Welcome to The Happiest Recap, a solid gold slate of New York Mets games culled from every schedule the Mets have ever played en route to this, their fiftieth year in baseball. We’ve created a dream season consisting of the “best” 40th game in any Mets season, the “best” 41st game in any Mets season, the “best” 42nd game in any Mets season…and we keep going from there until we have a completed schedule worthy of Bob Murphy coming back with the Happy Recap after this word from our sponsor on the WFAN Mets Radio Network.
GAME 040: May 26, 1964 — Mets 19 CUBS 1
(Mets All-Time Game 040 Record: 28-23; Mets 1964 Record: 12-28)
For what very good teams could do in one year, the toddler Mets required two-and-a-quarter seasons, namely win their 103rd game (ever). But how much the Mets scored to win their 103rd was more than some teams managed in a week — like the 1964 Mets, for example.
In the seven days before they touched off an offensive outburst for the ages, the Mets played seven games, lost six of them and scored 12 times. Pretty typical stuff for the Mets in their formative years, which is what made the events of this particular Tuesday in Chicago so Amazin’ly atypical.
Come to think of it, maybe those weren’t really the Mets out there at Wrigley Field. Their lineup featured two guys named Smith: Dick, batting leadoff and playing first, and Charley, playing third and hitting sixth. Smith is one of those names a fellow uses when he’s pretending to be somebody he’s not. Dick and Charley masqueraded as superstars, going a combined 8-for-12 with seven RBIs between them. Then again, guys who tended to register at motels under every possible Met name — from Christopher and Cannizzaro to Hunt and Hickman to Thomas and McMillan — were registering base hits and runs batted in and just about everything positive a box score would allow.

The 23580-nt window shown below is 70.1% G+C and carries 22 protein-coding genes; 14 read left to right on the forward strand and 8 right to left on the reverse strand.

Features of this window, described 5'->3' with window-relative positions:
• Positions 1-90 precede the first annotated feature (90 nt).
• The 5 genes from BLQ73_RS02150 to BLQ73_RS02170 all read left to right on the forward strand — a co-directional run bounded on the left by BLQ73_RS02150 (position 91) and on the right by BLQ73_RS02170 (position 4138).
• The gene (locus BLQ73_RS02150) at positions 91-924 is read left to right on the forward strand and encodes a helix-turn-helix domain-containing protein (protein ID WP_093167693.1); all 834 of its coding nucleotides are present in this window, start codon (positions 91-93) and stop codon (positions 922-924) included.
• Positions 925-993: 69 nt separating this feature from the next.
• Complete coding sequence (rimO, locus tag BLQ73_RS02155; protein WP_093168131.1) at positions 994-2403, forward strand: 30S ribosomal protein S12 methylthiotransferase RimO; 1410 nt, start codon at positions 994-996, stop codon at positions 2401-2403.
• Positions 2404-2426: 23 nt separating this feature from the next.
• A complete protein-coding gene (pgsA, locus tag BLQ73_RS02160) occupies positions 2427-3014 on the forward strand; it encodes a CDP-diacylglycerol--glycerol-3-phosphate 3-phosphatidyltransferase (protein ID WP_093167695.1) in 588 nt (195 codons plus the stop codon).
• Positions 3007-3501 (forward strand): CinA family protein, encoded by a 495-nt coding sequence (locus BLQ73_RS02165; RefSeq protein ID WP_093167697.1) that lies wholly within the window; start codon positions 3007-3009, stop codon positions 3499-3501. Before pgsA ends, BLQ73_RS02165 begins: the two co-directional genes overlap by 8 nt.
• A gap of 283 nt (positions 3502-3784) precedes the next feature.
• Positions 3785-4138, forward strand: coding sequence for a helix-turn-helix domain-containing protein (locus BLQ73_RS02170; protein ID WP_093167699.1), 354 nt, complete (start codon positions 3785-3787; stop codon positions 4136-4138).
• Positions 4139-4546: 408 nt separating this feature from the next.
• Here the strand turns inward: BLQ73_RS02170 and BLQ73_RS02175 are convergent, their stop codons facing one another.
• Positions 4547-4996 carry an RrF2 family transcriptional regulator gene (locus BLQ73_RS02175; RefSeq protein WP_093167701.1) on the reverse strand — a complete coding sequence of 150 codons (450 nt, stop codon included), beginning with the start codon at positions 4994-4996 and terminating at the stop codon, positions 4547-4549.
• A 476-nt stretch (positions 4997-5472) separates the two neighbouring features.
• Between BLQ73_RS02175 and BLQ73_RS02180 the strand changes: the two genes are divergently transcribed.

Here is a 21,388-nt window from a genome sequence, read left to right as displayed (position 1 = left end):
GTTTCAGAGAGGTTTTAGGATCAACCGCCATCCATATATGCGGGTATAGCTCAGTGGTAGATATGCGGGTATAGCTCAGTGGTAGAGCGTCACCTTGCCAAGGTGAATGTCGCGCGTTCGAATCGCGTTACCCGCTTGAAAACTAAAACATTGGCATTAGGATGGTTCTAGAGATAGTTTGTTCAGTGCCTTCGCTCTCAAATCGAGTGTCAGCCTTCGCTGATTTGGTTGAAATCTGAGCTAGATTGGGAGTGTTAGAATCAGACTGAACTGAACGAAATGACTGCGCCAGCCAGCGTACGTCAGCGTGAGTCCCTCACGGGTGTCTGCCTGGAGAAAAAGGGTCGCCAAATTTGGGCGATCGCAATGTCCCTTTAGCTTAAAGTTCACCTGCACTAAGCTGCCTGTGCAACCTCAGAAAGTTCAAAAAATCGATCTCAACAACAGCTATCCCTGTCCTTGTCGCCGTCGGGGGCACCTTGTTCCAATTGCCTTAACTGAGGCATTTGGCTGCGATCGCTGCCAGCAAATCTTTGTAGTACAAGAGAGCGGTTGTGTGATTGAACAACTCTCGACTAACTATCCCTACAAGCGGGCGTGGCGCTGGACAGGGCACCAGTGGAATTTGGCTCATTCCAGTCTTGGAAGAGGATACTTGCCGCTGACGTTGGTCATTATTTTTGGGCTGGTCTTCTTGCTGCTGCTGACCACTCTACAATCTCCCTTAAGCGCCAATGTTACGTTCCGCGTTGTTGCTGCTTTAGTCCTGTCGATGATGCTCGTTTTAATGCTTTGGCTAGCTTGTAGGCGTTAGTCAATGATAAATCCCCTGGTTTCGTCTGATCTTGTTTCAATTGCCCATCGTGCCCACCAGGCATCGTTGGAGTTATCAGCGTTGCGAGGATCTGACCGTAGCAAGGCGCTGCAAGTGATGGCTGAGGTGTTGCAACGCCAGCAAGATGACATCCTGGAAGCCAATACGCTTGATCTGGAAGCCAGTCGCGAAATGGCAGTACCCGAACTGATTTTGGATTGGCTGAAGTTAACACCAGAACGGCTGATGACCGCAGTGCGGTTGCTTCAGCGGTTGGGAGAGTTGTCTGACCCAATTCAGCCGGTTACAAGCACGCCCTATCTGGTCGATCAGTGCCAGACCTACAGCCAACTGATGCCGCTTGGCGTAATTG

Each member of the Mets’ starting lineup hit. Dick Smith alone tripled, doubled and singled thrice. Charley Smith contributed a three-run homer and five ribbies. Hickman drove in three, scored three and notched three singles. Overall, in 49 official at-bats, the Mets collected 23 hits, a total that remains unsurpassed as the most the Mets have ever accumulated in a nine-inning game.
The beneficiary of all this largesse was Jack Fisher, a 1-for-6 batter himself, but mostly a four-hit complete game pitcher. When all the dust the Mets kicked on the Cubs settled, he was the winner of a shocking 19-1 decision.
“This,” announced Bob Murphy, in a masterstroke of understatement as the final out approached, “is some kind of a day, I want to tell you.”
Clearly, the best line to come out of this unforeseen explosion was the one that stretched out across the Wrigley scoreboard:
NEW YORK 430020406
But there were a few other lines that, like the Mets’ club-record 18-run margin of victory, still stand the test of time.
Like Tracy Stallard’s, after the Mets tacked on a six-run ninth: “That’s when I knew we had ’em.”
Like Casey Stengel’s, after finally not being on the receiving end of a blowout: “I suppose most of the club owners will be trying to contact me now to get my players.”
And, most enduringly, like that uttered by the eternally quoted caller to the sports department of the Waterbury Republican, a Connecticut gentleman who sincerely wanted to know if what he thought he’d heard was true…that the cellar-dwelling Mets had actually scored 19 runs that afternoon. When he was told yes, they most definitely did, the fellow offered the follow-up question that, given the state of the Mets since there had been Mets, absolutely needed to be asked:
“But did they win?”